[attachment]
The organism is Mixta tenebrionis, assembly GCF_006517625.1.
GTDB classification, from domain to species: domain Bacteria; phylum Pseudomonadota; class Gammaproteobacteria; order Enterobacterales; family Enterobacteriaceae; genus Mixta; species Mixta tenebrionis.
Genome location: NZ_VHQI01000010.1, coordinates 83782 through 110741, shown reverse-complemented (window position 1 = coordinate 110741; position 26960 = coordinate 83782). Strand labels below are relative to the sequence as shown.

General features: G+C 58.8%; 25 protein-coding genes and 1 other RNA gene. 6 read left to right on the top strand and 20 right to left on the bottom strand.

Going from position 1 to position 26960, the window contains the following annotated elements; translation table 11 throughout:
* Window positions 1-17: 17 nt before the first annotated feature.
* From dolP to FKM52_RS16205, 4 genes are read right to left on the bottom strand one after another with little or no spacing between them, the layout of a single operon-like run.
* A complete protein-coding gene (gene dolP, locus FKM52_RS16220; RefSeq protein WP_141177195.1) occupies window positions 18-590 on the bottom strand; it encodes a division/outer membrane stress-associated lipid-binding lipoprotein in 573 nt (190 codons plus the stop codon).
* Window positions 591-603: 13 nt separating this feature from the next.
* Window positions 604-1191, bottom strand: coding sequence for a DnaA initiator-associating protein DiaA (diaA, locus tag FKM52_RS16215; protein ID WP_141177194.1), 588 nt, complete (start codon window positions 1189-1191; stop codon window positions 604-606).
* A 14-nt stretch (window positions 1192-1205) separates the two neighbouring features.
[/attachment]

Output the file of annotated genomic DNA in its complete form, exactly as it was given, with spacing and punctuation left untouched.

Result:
The organism is Mixta tenebrionis, assembly GCF_006517625.1.
GTDB classification, from domain to species: domain Bacteria; phylum Pseudomonadota; class Gammaproteobacteria; order Enterobacterales; family Enterobacteriaceae; genus Mixta; species Mixta tenebrionis.
Genome location: NZ_VHQI01000010.1, coordinates 83782 through 110741, shown reverse-complemented (window position 1 = coordinate 110741; position 26960 = coordinate 83782). Strand labels below are relative to the sequence as shown.

General features: G+C 58.8%; 25 protein-coding genes and 1 other RNA gene. 6 read left to right on the top strand and 20 right to left on the bottom strand.

Going from position 1 to position 26960, the window contains the following annotated elements; translation table 11 throughout:
* Window positions 1-17: 17 nt before the first annotated feature.
* From dolP to FKM52_RS16205, 4 genes are read right to left on the bottom strand one after another with little or no spacing between them, the layout of a single operon-like run.
* A complete protein-coding gene (gene dolP, locus FKM52_RS16220; RefSeq protein WP_141177195.1) occupies window positions 18-590 on the bottom strand; it encodes a division/outer membrane stress-associated lipid-binding lipoprotein in 573 nt (190 codons plus the stop codon).
* Window positions 591-603: 13 nt separating this feature from the next.
* Window positions 604-1191, bottom strand: coding sequence for a DnaA initiator-associating protein DiaA (diaA, locus tag FKM52_RS16215; protein ID WP_141177194.1), 588 nt, complete (start codon window positions 1189-1191; stop codon window positions 604-606).
* A 14-nt stretch (window positions 1192-1205) separates the two neighbouring features.